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# Draw Turtle Shapes With Functions Functions in Python are a convenient way to package up several lines of code into one simple keyword that can be called. When the keyword is called, all of the code contained in the function runs. In the tutorial covering loops and Turtle, we used a loop to draw a square. Now, we can put all of that logic into a simple draw_square() function, and anytime we want to draw a square we simply call the draw_square() function. Let’s build that function now.

## Define A Function

To create your own function you begin by giving it a name. The name can be anything you want, so long as it’s not already a Python keyword. The name of the function should be descriptive of what the function does. This way you can remember what they’re for when you want to call them. Let’s call our function draw_square() because that is exactly what it does.

``````from turtle import *

drawing_area = Screen()
drawing_area.setup(width=750, height=500)
shape('arrow')

def draw_square():
for i in range(4):
forward(100)
right(90)``````

To call the function, all you need to do is write the name of the function followed by parentheses() like so.

``````from turtle import *

drawing_area = Screen()
drawing_area.setup(width=750, height=500)
shape('arrow')

def draw_square():
for i in range(4):
forward(100)
right(90)

draw_square()

done()``````

Calling the draw_square() function will trigger the code contained inside of the function definition, causing a square to be drawn on the canvas. ### Calling Functions Many Times

Now that there is a function to draw a square, we can easily call that function again and again anytime we want to draw a square. In this program below, we use the draw_square() function in combination with some other functions built into Turtle, to draw 3 squares on the canvas all in the same program. Note that each time the draw_square() function is called, a square is drawn to the canvas.

``````from turtle import *

drawing_area = Screen()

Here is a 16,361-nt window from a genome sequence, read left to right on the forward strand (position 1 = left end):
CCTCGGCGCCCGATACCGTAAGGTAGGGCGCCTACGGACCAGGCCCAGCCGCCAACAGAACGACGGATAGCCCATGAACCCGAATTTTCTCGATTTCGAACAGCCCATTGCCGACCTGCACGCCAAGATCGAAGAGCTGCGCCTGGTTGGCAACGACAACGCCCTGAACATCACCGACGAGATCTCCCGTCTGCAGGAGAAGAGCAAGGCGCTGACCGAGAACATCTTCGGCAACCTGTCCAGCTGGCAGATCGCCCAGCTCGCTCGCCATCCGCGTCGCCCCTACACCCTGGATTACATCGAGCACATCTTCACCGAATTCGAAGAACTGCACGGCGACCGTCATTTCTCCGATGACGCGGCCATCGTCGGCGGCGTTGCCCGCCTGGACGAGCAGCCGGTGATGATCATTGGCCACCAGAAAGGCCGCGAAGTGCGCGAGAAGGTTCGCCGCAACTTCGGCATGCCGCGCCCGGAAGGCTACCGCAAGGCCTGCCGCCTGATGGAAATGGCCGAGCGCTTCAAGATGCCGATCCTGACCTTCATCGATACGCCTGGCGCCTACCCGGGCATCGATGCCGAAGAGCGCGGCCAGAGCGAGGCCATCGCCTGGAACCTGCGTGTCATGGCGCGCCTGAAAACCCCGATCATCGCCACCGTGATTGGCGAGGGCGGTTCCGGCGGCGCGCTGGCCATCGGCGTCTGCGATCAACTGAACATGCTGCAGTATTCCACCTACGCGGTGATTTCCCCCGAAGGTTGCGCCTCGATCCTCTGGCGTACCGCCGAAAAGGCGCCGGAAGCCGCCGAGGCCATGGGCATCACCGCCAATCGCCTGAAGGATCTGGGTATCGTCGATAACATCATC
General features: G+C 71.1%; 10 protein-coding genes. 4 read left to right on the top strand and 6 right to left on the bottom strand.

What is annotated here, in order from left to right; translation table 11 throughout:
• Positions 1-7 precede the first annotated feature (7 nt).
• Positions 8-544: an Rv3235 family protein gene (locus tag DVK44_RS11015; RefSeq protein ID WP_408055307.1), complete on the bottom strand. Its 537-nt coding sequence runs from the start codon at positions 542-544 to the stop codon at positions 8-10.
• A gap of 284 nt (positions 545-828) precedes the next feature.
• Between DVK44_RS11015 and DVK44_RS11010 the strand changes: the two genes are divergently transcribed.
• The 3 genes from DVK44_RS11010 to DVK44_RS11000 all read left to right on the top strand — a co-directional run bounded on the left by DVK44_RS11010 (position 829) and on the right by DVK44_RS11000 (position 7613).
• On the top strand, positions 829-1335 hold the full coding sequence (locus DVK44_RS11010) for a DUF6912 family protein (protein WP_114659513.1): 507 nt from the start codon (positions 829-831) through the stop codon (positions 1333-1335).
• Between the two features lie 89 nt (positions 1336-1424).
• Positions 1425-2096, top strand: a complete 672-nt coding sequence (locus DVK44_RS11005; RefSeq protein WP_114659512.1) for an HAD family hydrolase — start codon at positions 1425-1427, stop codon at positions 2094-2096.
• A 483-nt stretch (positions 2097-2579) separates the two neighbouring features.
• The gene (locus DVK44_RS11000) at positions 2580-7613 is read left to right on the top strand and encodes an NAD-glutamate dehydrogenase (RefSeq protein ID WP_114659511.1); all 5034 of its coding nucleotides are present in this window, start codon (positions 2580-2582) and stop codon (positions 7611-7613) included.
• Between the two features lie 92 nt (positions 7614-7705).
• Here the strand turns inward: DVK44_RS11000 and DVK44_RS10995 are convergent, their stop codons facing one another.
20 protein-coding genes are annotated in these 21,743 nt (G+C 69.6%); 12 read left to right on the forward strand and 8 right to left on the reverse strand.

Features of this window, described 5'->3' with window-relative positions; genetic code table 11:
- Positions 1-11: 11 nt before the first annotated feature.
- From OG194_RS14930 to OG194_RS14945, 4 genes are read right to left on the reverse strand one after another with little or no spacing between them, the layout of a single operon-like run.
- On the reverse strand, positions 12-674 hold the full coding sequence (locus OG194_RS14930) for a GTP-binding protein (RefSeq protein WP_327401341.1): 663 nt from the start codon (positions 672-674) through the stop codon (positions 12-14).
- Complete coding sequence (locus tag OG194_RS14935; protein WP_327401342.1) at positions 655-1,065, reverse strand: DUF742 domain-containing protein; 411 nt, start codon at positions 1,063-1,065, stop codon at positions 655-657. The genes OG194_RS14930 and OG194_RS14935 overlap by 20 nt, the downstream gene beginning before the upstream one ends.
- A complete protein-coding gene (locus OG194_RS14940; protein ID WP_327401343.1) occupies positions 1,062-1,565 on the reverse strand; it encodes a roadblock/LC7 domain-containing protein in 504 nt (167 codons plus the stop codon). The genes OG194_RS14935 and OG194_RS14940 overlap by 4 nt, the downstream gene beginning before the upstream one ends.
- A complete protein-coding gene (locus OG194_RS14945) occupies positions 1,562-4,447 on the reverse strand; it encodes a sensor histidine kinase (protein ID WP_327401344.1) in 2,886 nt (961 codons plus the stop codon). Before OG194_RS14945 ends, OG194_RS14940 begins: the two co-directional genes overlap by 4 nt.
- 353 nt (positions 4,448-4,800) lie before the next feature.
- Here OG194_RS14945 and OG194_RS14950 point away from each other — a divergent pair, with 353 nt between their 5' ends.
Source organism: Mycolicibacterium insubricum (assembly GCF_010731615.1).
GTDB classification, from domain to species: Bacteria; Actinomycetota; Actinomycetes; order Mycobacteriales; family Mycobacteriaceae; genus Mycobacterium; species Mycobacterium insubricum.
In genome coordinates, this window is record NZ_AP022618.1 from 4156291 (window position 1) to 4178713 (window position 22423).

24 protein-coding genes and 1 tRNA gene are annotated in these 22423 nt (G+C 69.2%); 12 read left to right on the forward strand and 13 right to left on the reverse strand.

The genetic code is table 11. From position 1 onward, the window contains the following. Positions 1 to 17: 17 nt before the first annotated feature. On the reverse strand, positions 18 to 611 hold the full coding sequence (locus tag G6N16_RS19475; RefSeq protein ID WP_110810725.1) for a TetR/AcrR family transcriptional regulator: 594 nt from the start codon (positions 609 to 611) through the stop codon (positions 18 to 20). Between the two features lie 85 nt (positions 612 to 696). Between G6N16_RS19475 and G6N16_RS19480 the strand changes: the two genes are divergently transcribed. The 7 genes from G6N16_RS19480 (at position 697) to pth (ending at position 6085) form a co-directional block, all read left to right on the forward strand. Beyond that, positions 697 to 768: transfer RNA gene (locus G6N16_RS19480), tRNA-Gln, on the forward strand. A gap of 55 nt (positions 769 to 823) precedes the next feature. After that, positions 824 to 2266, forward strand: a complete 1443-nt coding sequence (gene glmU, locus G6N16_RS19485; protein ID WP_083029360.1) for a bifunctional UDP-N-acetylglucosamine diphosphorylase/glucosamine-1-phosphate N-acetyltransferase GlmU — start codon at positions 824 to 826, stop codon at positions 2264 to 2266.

drawing_area.setup(width=750, height=500)
shape('arrow')

def draw_square():
for i in range(4):
forward(100)
right(90)

right(-90)
penup()
forward(50)
right(-90)
forward(200)
pendown()
draw_square()

right(180)
penup()
forward(100)
right(-90)
pendown()
draw_square()

right(90)
penup()
forward(200)
right(-90)
pendown()
draw_square()

done()`````` ## penup() and pendown()

You may have noticed some new functions in the program above. These are the penup() and pendown() functions in Turtle. They do exactly what they sound like they would do. When you want to move the turtle without drawing a line, then you call the penup() function to virtually lift the drawing tool off of the canvas. When you want to resume drawing, you need to call the pendown() function so that the turtle leaves lines as it moves once again. Here is that same program without calling penup() or pendown(). Notice how all the squares are now connected. ## An Octagon Function

Let’s create another function that draws an Octagon for us.

``````from turtle import *

drawing_area = Screen()
drawing_area.setup(width=750, height=500)
shape('arrow')

def draw_square():
for i in range(4):
forward(100)
right(90)

def draw_octagon():
for i in range(8):
forward(50)
right(45)

draw_octagon()

done()`````` ## Calling Functions Inside Loops

By placing function calls inside of a loop, you can call a function many times to produce some interesting results. Let’s see some examples of this in action.

``````from turtle import *

drawing_area = Screen()
drawing_area.setup(width=750, height=500)
shape('arrow')

def draw_square():
for i in range(4):
forward(100)
right(90)

def draw_octagon():
for i in range(8):
forward(50)
right(45)

for i in range(20):
draw_square()
right(-30)
draw_octagon()

done()`````` |